Wednesday, May 18, 2011
ELECTION DAY By Wendy, age 9
“Oh no!” said Blossom. “The pancakes are burnt!” Flour was everywhere, eggshells cracked, and milk spilled all over the floor. Then she accidentally ran into the stove. Her hand swung into the flame. “Ouch!”
Her mom came into the kitchen. “I’m going to vote,” she said. “This mess better be cleaned up by the time I get back!” Blossom’s mom ran outside to catch the 19-Polk.
Blossom sighed as she walked past the mess in the kitchen. She went into the living room and turned on the TV. A news reporter said, “There is a monster attacking City Hall. It is red and eats people. The monster is now eating—Ahhhh!” Munch, munch. Blossom switched to another channel. She saw the monster stomping around the steps. The monster was as tall as city hall. Scales and spikes covered its skin. It grabbed people with its four long arms, shoved them into its mouth. Another TV reporter talked about how the monster wanted to be mayor because he loved loud noises like the Blue Angles. Blossom’s mom loved loud noises too! Blossom looked at the crowd of people on TV. Blossom’s mom and her friends were there, chanting! Vote for the monster! Loud noises, loud noises, Vote for the monster! Librarians were running out of the library across the street. It looked like they were saying, Shhh! Shhh, but nobody could hear them. Then the monster began to eat everyone up, whether they liked loud noises or not.
Oh my gosh! thought Blossom. My mother is there. I have got to save her. But how will I? Blossom smelled smoke. She turned around and looked into the kitchen. Flames danced from the stove to the curtains to the wall. “There’s a fire,” she yelled. Blossom called 911. There was no answer. She called again. “Still no answer, one last time.” Beep.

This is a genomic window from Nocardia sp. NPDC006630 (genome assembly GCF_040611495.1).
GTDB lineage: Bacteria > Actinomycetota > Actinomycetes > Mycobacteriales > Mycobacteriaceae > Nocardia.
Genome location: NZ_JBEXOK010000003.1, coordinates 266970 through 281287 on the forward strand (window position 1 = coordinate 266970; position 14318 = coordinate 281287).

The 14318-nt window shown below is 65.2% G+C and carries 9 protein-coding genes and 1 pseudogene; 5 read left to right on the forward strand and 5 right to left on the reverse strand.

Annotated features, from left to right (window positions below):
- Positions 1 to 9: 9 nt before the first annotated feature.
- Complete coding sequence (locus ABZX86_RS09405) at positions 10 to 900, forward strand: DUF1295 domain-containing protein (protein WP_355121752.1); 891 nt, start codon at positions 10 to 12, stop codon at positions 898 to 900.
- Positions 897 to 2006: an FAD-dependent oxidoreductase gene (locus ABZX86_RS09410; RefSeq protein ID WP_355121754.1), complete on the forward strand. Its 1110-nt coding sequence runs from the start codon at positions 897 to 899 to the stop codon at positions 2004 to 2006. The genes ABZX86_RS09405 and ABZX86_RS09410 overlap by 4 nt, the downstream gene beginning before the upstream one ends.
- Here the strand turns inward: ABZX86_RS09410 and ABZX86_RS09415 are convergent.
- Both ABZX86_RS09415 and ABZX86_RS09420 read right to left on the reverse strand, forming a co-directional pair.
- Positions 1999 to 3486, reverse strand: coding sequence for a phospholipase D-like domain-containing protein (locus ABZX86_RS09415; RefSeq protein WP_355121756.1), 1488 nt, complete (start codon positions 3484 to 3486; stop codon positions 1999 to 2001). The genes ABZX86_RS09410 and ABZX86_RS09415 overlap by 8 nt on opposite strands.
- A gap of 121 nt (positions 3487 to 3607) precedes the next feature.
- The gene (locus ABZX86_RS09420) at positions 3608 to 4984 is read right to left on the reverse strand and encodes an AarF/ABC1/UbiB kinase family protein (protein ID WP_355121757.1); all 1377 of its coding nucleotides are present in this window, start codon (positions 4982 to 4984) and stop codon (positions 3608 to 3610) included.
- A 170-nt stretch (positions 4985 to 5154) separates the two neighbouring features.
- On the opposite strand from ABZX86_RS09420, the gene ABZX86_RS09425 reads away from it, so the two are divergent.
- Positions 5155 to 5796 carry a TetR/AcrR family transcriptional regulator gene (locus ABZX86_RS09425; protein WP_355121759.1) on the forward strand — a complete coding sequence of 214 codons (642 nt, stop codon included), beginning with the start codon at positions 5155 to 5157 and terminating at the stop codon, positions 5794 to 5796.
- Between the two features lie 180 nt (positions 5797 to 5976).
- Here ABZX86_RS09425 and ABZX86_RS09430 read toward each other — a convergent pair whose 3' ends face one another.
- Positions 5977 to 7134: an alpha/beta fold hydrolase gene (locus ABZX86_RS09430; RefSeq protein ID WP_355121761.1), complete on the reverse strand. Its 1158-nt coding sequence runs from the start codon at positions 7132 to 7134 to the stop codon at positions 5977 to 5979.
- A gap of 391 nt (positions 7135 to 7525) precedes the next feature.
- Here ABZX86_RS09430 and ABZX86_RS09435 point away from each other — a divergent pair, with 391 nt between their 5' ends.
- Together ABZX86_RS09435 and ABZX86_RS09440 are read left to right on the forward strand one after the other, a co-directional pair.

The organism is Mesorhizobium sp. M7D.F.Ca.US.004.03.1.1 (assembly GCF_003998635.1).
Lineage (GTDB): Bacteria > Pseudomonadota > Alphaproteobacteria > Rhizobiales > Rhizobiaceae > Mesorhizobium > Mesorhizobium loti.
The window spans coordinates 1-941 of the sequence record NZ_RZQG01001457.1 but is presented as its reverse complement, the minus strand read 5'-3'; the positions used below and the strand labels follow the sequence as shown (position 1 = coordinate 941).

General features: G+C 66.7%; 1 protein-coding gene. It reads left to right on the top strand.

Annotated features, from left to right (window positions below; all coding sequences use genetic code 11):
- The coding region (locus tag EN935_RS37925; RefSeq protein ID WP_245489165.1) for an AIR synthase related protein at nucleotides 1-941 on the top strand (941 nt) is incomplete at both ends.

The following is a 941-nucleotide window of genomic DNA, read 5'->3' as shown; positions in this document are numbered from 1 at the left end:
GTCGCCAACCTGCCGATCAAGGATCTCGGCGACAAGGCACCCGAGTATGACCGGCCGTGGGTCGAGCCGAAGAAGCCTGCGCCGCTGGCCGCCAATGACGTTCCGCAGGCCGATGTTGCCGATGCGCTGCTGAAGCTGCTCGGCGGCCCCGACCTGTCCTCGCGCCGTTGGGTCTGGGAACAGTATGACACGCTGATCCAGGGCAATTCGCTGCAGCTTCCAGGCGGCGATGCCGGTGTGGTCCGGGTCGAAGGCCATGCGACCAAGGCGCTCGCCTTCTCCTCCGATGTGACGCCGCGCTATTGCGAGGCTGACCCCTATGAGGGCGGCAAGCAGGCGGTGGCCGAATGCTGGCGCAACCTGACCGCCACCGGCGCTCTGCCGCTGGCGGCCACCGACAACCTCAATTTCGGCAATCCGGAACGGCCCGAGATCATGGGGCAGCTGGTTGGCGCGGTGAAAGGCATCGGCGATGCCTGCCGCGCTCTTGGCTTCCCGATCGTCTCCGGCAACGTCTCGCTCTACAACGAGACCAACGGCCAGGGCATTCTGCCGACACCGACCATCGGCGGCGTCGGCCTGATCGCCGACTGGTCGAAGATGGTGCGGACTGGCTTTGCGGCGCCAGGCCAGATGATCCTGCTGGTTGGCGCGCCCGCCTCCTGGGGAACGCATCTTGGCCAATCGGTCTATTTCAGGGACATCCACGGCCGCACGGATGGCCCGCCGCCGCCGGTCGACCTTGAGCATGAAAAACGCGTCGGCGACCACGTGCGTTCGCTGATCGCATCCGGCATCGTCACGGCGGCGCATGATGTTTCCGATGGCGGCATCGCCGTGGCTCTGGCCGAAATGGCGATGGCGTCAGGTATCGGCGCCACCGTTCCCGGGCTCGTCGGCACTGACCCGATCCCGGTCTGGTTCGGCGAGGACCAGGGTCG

“You have called the police.”
“Hi, my name is Blossom and the house is on fire.”
“Ok, ok don’t yell,” the operator said.
“Fine,” Blossom said.
“Ok, we’re coming.”
Honk, honk. Blossom heard sirens and ran outside.
Splash, splash, splash, splash. The firemen knocked a hole through the wall and sprayed the hose into the kitchen. There was still a little bit of fire. Swoosh. The wind went through the new hole. Swoosh. The fire was getting bigger and bigger. They kept on spraying the hose.
The firemen said, “We need more water. There’s a fire hydrant across the street.”
Another fireman went across the street. He hooked up the hose and handed it to Blossom. “You have to finish this yourself,” he said. “We just got a call form City Hall. There’s a big disturbance and we need to get there quick.”
Blossom grabbed the hose and sprayed it into the kitchen. The flames disappeared and she ran inside. The kitchen was burnt and smelled smoky. The floor, counters and even the walls were all wet. “No time to clean this now,” Blossom said, hopping on her scooter. She scooted all the way to City Hall. Her brother Stephan was already there with some rope. He threw an end to Blossom, and she threw it around the creature.
Swing and swing.
“Got you,” said Stephan, pulling the creature across the steps.
“The more it eats, the more it grows,” said Blossom. “Keep pulling! Ok. Now squeeze that monster to death. Ok squeeze harder!”
Boom! The monster exploded. Jell-O flew through the monster’s eye sockets and landed in the park across the street. All the people the monster had eaten popped out of holes in his stomach. Blossom saw her mom on the steps covered in slime.
“Mom,” Blossom said. “Are you ok?” She ran to her and gave her a hug.
“I’m ok,” Blossom’s mom said. “Let’s go home.”
At home, the kitchen was still a disaster. “Sorry mom,” Blossom said. “It’s not cleaned up.”
“It’s ok,” Blossom’s mom said. “Let’s get dim sum.”
About the Author
Hi! My name is Wendy and I am nine years old. I live in San Francisco with my mom, dad, grandma, my brother, Andy and my little baby sister, Judy. I like to draw and I am good at running. When I grow up I want to be an artist. If I were weather, I would be snow because it never snows in San Francisco and I want it to snow here! My biggest wish is for my baby sister to learn a lot when she grows up and have a happy life. I am also the author of Stung.
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